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May 1, 2007

Mithun and Perkins + Will win green design contest

By KATIE ZEMTSEFF
Journal Staff Reporter

Image courtesy Mithun
Mithun’s concept for the Center for Urban Agriculture would have greenhouses, rooftop gardens and a chicken farm.

In an effort to push the sustainable building envelope, the Living Future Conference last week included a design contest. Perkins + Will's State Office Building and Mithun's design for the Center for Urban Agriculture walked away with dual best in show prizes for their concepts.

Perkins + Will won the “most realizable” project award while Mithun won the “most visionary” award.

The competition challenged locals in the design and construction industries to create a structure that could produce all the energy and water it needs. It was open to architects, engineers, design professionals, students and green builders. Nineteen proposals were submitted.

All entries were designed to meet the standards of the Living Building Challenge, a new green design standard written by Jason McLennan of the Cascadia Region U.S. Green Building Council and published last December. The challenge has 16 requirements that range from producing all the energy a building needs to being located on a site that won't negatively affect wetlands, wildlife habitat or farmland.

The judges were McLennan, Tom Paladino of Paladino & Co. and Susan Jones of atelierjones. The entries were divided into two categories: realizable projects and visionary projects.

Jones said realizable projects, especially the work of Perkins + Will, were impressive because groups were working with living building ideas but were on a budget. The visionary projects are intended to “more radically change how we think about buildings.”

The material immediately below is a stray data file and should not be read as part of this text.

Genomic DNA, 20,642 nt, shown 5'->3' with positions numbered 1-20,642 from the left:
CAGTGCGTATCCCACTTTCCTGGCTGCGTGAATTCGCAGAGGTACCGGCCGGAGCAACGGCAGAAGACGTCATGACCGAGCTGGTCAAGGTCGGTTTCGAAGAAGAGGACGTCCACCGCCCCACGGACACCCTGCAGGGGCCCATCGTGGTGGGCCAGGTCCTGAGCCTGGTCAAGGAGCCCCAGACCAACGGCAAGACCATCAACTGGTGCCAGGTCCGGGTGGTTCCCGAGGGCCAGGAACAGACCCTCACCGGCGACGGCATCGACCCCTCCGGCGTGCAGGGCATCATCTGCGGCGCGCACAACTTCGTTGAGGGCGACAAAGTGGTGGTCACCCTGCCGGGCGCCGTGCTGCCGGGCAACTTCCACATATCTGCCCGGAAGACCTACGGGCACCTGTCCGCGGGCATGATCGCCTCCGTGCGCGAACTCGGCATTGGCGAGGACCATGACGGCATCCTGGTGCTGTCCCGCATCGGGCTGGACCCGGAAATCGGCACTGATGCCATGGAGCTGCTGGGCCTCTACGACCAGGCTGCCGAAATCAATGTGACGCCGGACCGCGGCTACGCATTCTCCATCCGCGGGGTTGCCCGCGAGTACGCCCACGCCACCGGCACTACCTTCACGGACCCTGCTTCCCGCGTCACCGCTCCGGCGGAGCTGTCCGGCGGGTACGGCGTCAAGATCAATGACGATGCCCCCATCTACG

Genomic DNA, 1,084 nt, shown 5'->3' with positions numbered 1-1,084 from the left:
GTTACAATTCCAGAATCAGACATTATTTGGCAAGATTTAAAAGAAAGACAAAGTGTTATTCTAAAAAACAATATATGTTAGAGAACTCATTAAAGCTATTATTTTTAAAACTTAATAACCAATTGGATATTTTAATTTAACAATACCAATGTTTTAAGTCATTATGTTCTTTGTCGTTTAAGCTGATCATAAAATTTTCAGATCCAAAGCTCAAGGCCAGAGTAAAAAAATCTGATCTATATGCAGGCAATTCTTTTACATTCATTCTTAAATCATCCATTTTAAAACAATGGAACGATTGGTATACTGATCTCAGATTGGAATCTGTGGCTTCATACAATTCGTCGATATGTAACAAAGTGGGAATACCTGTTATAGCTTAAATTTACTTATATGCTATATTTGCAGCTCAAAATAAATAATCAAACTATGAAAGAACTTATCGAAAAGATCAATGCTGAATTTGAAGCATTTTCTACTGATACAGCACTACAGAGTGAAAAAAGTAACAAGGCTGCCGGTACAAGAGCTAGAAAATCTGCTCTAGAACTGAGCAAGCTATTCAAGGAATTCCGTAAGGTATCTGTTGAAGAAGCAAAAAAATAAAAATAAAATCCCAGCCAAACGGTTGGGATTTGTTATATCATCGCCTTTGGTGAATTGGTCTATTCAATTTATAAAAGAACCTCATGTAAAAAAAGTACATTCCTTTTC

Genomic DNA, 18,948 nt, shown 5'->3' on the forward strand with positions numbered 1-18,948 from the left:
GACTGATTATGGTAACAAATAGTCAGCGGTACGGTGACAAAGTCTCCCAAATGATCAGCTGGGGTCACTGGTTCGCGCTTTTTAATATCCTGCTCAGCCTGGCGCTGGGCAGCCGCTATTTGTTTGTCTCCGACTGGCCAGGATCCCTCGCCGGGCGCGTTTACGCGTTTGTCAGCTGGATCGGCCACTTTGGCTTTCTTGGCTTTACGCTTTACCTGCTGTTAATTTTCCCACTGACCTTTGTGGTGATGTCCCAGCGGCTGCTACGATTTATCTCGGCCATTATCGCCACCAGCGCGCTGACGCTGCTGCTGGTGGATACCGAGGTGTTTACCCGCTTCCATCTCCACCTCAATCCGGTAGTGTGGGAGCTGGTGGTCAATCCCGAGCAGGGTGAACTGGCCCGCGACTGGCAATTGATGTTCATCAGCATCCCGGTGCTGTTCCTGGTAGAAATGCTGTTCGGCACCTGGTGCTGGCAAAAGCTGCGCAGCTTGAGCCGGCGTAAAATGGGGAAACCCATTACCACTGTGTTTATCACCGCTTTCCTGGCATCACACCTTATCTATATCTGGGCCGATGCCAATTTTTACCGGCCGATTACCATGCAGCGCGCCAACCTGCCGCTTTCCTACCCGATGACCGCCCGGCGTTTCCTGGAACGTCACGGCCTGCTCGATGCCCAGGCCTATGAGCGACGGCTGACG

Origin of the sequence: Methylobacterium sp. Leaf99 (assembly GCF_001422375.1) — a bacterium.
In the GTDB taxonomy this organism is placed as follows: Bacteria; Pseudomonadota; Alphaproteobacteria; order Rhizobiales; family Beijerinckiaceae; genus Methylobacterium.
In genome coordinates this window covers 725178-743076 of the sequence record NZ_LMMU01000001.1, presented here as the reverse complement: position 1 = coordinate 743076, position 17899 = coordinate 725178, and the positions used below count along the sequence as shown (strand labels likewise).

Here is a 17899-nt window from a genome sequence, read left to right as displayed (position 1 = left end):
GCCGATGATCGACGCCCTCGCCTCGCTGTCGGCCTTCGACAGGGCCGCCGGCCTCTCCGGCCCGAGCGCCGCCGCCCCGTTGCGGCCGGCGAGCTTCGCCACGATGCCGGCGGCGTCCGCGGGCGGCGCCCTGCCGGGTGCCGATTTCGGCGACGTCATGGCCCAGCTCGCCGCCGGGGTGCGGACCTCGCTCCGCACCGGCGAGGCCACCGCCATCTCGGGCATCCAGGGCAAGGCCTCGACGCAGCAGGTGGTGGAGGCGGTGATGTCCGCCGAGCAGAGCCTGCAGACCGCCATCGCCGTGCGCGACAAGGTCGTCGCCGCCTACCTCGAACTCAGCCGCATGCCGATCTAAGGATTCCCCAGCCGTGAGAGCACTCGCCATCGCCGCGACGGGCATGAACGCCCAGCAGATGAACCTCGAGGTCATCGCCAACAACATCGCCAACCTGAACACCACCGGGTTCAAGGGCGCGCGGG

Image courtesy Perkins + Will
Perkins + Will’s State Office Building would produce its own energy, and treat and reuse water on site.

Perkins + Will's entry for the State Office Building is a modification of a building the firm pre-designed in Bellevue. The project's design goals were natural ventilation, daylighting, views from all workstations and energy conservation. The building has two sides: a highway side where the building acts as a billboard for sustainability and a forest side where the goal is to help restore the ecology of the site.

Here are some of its sustainable features:

• Double-skin facade. The facade acts as a freeway buffer, blocking heat, noise and pollution.

• Energy production

• Water treatment and reuse. The building treats and reuses water through a rooftop rainwater collector, blackwater tank, green roof, filtration tubes, bioswales and a constructed wetland.

• Natural ventilation. Operable windows bring in moist air from the forest while a void in the facade draws out hot air.

Jones said Mithun's project was outstanding in its beauty, which is one requirement of the living building challenge. “As one of the goals was to create something of beauty, for us it was very alluring.”

Mithun's project was for the Center for Urban Agriculture, and could be located at Ninth Avenue and Denny Way in Seattle.

Here are some of its sustainable features:

• Energy and water. The building would have about 35,000 square feet of photovoltaic cells. Rainwater is captured, filtered and stored through multiple levels of planters, terraces and gardens.

• Food and knowledge. The building would use “farm fields” that combine classroom and lab space to create a learning center. A chicken farm would be located on a lower terrace. Greenhouses and rooftop gardens would offer additional food production space.

• Plants and ideas. The building would create habitat, farmland and community gathering space on the site.

• People and community. The Greenhouse Restaurant and Sidewalk Cafe offer the public a chance to taste food grown in an urban environment. There would be 318 housing units.

Cash prizes for various award winners range between $500 and $3,500.

The Living Future Competition was sponsored by the Cascadia Region Green Building Council and Paladino & Co.


 


Katie Zemtseff can be reached by email or by phone at (206) 622-8272.


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